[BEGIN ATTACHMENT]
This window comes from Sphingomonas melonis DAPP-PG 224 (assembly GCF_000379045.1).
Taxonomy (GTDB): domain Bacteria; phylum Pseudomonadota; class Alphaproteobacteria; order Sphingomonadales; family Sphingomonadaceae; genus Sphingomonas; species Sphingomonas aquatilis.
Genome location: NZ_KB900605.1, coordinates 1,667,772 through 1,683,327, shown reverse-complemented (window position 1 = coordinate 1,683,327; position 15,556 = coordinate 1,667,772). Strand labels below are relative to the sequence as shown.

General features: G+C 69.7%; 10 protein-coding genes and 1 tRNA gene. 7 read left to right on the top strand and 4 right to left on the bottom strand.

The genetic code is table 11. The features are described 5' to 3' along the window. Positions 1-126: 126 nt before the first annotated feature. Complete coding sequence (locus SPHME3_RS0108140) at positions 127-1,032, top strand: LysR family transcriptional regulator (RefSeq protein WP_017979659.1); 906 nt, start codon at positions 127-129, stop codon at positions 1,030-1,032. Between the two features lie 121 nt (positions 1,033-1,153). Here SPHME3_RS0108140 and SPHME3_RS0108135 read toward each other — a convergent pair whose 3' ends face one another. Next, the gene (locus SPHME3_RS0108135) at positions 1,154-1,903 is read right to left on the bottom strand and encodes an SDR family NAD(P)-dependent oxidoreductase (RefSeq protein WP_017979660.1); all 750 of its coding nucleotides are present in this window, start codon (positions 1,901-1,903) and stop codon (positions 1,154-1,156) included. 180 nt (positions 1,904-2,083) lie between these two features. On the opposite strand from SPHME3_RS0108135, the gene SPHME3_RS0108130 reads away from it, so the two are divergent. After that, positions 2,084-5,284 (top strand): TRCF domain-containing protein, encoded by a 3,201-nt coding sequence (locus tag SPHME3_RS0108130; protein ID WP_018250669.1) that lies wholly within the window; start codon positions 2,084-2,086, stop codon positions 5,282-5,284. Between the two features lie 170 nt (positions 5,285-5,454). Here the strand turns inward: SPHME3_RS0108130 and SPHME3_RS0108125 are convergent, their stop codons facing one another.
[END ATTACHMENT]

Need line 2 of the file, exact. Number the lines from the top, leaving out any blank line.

Taxonomy (GTDB): domain Bacteria; phylum Pseudomonadota; class Alphaproteobacteria; order Sphingomonadales; family Sphingomonadaceae; genus Sphingomonas; species Sphingomonas aquatilis.